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Coronavirus pandemic at critical point, warns UK Chief Medical Officer Chris Whitty

The British government's chief medical officer Chris Whitty speaking at a Downing Street briefing to explain how the coronavirus is spreading in the UK and the potential scenarios that could unfold as winter approaches. Picture by PA Video/PA Wire 
Gavin Cordon and Jane Kirby, PA

The UK could be facing 50,000 new Covid-19 cases a day by mid-October, leading to 200 deaths a day a month later if the current rate of infection is not halted, the Government's chief scientific adviser Sir Patrick Vallance has warned.

Sir Patrick said the "vast majority of the population remain susceptible" to catching coronavirus and the current situation required swift action to bring the case numbers down.

In a televised press conference together with England's chief medical officer Professor Chris Whitty, Sir Patrick said there was "no doubt" the UK was in a situation where the numbers were increasing among all age groups.

He said: "At the moment, we think that the epidemic is doubling roughly every seven days."

Prof Whitty said there was a need to "break unnecessary links" between households and there was a need to "change course".

Professor Whitty, the chief medical officer for England, laid the ground for tough new controls in an urgent attempt to halt the surge in infections.

He said the country faces a "very challenging winter", with the current trend heading in "the wrong direction".

British prime minister Boris Johnson spent the weekend with senior ministers and advisers discussing what action to take as the rise in the number of new cases showed no sign of slowing.

Mr Johnson is expected to hold a press conference as early as tomorrow.

Prof Whitty, who appeared alongside the British government's chief scientific adviser Sir Patrick Vallance, explained how the virus is spreading in the UK and the potential scenarios that could unfold as winter approaches.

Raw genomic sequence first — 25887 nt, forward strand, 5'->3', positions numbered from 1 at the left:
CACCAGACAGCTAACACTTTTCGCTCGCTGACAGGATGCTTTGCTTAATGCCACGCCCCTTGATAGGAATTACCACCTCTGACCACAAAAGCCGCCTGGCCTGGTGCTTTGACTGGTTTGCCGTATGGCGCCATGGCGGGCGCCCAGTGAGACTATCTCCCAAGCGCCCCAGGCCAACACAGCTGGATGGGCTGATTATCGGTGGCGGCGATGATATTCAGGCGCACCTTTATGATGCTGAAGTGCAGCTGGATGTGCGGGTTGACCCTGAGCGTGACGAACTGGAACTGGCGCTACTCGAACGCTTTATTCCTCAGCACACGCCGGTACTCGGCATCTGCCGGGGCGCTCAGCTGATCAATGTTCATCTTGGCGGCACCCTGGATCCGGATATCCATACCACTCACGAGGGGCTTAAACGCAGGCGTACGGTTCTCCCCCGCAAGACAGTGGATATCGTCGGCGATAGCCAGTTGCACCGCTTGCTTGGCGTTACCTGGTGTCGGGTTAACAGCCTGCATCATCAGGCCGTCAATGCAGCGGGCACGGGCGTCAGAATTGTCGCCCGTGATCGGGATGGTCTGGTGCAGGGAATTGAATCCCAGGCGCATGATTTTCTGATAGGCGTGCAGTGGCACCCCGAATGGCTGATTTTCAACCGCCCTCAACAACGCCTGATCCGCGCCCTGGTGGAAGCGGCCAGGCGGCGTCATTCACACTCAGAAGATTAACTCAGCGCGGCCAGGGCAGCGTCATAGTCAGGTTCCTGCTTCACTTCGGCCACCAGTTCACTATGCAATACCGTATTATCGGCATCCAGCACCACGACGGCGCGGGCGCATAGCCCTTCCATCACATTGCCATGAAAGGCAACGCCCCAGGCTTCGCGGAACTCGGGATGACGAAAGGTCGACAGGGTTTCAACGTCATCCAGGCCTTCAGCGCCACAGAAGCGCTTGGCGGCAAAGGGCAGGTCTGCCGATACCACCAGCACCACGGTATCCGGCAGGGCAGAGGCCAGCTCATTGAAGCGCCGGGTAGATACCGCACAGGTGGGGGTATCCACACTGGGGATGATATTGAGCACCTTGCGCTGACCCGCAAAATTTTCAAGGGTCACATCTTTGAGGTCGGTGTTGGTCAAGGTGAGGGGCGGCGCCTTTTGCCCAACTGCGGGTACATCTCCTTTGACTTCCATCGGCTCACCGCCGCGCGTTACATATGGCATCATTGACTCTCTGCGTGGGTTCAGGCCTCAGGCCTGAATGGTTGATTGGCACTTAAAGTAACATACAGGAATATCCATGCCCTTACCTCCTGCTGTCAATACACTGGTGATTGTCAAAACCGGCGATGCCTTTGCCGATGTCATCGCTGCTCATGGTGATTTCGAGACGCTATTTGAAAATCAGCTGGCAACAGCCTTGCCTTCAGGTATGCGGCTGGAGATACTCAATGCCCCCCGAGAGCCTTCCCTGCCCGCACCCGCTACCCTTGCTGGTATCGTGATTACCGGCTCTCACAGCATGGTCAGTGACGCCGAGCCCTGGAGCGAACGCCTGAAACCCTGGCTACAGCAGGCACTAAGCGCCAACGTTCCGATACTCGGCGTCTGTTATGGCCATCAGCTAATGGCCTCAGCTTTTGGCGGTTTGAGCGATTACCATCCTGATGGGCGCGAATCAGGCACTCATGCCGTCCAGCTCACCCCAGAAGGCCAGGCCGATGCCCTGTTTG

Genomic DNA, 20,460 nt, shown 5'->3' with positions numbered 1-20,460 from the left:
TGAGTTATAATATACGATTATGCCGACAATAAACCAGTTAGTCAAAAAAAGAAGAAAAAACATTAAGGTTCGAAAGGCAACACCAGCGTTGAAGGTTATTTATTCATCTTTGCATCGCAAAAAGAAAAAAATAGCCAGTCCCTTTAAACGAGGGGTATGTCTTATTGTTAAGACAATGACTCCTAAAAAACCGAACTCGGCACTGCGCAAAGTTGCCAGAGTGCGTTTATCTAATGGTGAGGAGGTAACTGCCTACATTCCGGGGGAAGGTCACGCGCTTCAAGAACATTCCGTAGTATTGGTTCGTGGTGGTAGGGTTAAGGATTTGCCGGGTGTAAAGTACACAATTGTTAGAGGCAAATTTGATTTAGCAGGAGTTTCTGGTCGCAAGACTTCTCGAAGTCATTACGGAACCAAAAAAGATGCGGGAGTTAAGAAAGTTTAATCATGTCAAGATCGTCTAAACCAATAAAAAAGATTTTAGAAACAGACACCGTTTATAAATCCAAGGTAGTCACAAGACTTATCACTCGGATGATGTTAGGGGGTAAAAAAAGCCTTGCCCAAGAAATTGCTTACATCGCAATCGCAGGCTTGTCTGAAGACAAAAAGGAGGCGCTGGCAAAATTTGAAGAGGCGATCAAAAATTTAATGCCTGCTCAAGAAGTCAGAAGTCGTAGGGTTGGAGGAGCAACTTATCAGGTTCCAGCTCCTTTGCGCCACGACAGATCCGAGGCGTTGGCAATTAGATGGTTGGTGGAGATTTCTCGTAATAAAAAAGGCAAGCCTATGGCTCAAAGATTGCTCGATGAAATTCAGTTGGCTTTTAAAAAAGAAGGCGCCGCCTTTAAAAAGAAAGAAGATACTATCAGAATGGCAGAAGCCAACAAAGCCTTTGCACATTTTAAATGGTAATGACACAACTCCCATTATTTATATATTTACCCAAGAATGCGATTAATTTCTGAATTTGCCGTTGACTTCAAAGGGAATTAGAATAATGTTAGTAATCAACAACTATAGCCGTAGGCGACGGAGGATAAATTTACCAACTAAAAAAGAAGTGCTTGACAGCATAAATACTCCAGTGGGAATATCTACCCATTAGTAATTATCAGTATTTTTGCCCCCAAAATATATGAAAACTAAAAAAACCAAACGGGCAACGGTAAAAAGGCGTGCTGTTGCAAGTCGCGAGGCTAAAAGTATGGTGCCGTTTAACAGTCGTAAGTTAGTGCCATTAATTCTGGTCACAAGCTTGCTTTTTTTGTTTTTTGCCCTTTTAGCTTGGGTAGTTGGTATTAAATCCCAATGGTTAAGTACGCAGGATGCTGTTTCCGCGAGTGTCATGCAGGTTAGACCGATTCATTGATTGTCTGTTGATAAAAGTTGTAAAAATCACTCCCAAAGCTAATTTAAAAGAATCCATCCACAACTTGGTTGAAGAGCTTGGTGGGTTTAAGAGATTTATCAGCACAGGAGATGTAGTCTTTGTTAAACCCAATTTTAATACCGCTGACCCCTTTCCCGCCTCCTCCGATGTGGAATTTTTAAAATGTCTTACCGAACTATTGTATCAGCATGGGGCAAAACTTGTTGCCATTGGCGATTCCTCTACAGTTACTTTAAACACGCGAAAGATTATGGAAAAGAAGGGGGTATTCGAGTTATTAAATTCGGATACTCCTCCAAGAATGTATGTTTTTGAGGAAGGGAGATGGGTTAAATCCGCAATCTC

They drew on data from other countries such as Spain and France, which are experiencing a second surge, to underline how their experience could be replicated in the UK.

Prof Whitty said: "The trend in the UK is heading in the wrong direction and we are at a critical point in the pandemic.

"We are looking at the data to see how to manage the spread of the virus ahead of a very challenging winter period."

The address came as influential Tory MP Sir Graham Brady signalled that ministers could face backbench resistance if they try to introduce new lockdown measures without proper scrutiny in parliament.

He said ministers had "got into the habit of ruling by decree", adding: "The British people are not used to being treated like children."

He is tabling an amendment that would require the British government to put any new measures before a vote of MPs.

Transport Secretary Grant Shapps said the British government's actions were dictated by the need to act quickly.

He told BBC Radio 4's Today programme: "We're in a situation we've not seen literally since the war where we've had to act at incredible pace.

"Of course it's right to look at the balance here but the need for speed, as we're going to hear later today from the scientific and medical experts, does mean that these are exceptional times.

"I'm a Member of Parliament as well as a minister so I don't disagree about Parliament's role in all of this.